After touring the main mosque, we were able to go to the information center and converse with some Omani Muslim women about their faith, life, and other things. We were treated to dates and coffee again, and introduced to a new traditional sweet call halwa; it is made of flour, water, sweetener (I think dates) and spices. I loved getting to hear, firsthand, the experience of a Muslim woman in a majority Muslim country. The experience was so new and wonderful that I cannot wait to go back.

Later that same night, we were able to experience traditional Omani food, dress, and dance at the Muscat festival. The festival was originally created for Omani people to experience some traditions they may not have known or been as ‘in-touch’ with. Although not many foreigners go to the festival, those that do typically have some ties in Oman to even know about it.  When we were there, we got to taste traditional foods. There was a crepe-like flatbread that was filled with cheese, egg, and honey. Even though I did not try it, the response I heard from my classmates was nothing short of satisfied. I tried a fried, puffy bread drizzled with honey. It was phenomenal! We were also treated to fresh, hot halwa; I have to say it was much better than the room temperature one at the mosque.

After eating, we roamed around and looked at the different vending stands. I ended up buying some lotions and naturally scented oils. We also passed by some traditional dances performed by men, and a few women. We finished off the night by riding some camels and headed back home. All in all, it was a good weekend, filled with culture, good food, and battles with jet lag. If our first week began like this, I cannot wait for the remainder of the semester!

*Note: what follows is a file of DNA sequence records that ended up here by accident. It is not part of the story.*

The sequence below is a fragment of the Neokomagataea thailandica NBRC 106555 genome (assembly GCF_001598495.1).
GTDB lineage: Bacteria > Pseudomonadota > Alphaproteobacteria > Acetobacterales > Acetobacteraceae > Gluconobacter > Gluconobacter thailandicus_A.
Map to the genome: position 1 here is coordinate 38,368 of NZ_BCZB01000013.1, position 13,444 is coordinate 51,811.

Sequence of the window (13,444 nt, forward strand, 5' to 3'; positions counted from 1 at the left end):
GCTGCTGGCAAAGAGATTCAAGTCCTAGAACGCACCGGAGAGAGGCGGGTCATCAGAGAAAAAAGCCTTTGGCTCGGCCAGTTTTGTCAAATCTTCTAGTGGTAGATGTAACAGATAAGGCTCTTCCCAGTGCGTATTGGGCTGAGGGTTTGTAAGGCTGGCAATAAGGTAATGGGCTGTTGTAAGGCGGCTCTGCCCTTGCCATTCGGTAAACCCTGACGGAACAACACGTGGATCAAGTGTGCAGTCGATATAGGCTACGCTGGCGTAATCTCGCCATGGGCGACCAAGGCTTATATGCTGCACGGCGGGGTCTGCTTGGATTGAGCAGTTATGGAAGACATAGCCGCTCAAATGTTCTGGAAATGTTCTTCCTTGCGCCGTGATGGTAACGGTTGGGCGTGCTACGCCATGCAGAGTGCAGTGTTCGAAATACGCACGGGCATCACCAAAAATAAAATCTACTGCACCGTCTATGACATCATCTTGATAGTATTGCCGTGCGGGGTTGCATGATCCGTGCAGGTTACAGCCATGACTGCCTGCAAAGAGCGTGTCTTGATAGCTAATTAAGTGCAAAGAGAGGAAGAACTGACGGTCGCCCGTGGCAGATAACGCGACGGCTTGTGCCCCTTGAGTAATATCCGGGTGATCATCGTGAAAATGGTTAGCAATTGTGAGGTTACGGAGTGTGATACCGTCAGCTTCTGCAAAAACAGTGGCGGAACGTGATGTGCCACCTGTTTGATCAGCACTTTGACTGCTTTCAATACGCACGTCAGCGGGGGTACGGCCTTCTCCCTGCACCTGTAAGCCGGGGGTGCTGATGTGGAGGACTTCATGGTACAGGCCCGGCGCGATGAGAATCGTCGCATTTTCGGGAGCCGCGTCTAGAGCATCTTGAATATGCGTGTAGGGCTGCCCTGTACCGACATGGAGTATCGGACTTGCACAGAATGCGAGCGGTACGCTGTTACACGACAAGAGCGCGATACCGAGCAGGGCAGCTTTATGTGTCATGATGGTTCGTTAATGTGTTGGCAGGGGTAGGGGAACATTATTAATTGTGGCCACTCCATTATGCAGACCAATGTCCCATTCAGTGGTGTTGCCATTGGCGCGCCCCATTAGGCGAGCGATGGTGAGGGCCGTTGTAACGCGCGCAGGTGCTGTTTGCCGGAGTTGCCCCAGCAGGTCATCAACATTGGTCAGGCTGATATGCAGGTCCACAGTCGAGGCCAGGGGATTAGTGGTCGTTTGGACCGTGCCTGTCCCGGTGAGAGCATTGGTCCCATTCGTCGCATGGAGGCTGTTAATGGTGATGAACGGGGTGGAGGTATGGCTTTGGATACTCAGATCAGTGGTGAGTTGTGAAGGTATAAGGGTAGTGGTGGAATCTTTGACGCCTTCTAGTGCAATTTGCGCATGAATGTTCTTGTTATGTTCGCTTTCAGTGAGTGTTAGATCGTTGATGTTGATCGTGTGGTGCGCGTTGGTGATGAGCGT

The main prayer room that can hold up to 6,500

The mihrab where the Imam leads prayers in the main prayer room

A courtyard that doubles as extra prayer space that can hold up to 8,000 people

Our array of Dhow snacks

The adventure begins…

The Adventure Begins…

Before I even left the country, trouble ensued. My mother and I were driving from our home in Grand Rapids to the Chicago O’Hare airport so I could catch my first flight to get to Oman.  Our drive began easily enough, but trust Michigan to throw a weather curveball when you most expect it, and least need it! We hit a wall of freezing rain and were stuck in traffic for roughly 90 minutes. Needless to say, I was not going to make my flight. Fortunately for me, the other student from Calvin had her GR to Chicago flight canceled, and the remaining four students from Northwestern college were also stranded. What had been a simple, interstate journey for all of us had developed to a full-blown winter disaster!

A day after we had initially planned, we were finally all in the Chicago airport ready for our semester together. The previous day’s weather may have thrown a wrench in our plans, but as I sat with my new classmates, housemates, and hopefully friends, I could tell that the delays had done nothing to our spirits! We were finally embarking on our three-month adventure together!

Our journey from then on was smooth and stress-free. We arrived in Oman safely, and effortlessly (at least as effortless as customs and immigration can get).  We were greeted and picked up by our program director Justin, and our program coordinators Lauren and Matias. Only at that point did it really start to click for me that I was actually in a different country and a completely different culture, and I was here for a while. However, pretty soon, that feeling of realization began to wear off. The new sounds, smells, and sights were so intriguing and different that it felt like a dream!

We finally arrived at the AL Amana center; our new home, classroom, and community space for the next few months. It was all so surreal. I was actually in Oman! Justin had a “quick” debriefing for the night (it lasted about an hour and a half), and sent us on our way to bed. We were all so excited and confused and overwhelmed that we didn’t even realize that the time was 2 AM when our meeting was over. Needless to say, we all went straight to bed; my roommate and I took quick, much-needed showers first. Despite the rocky start, it became clear that this semester was going to be a good one!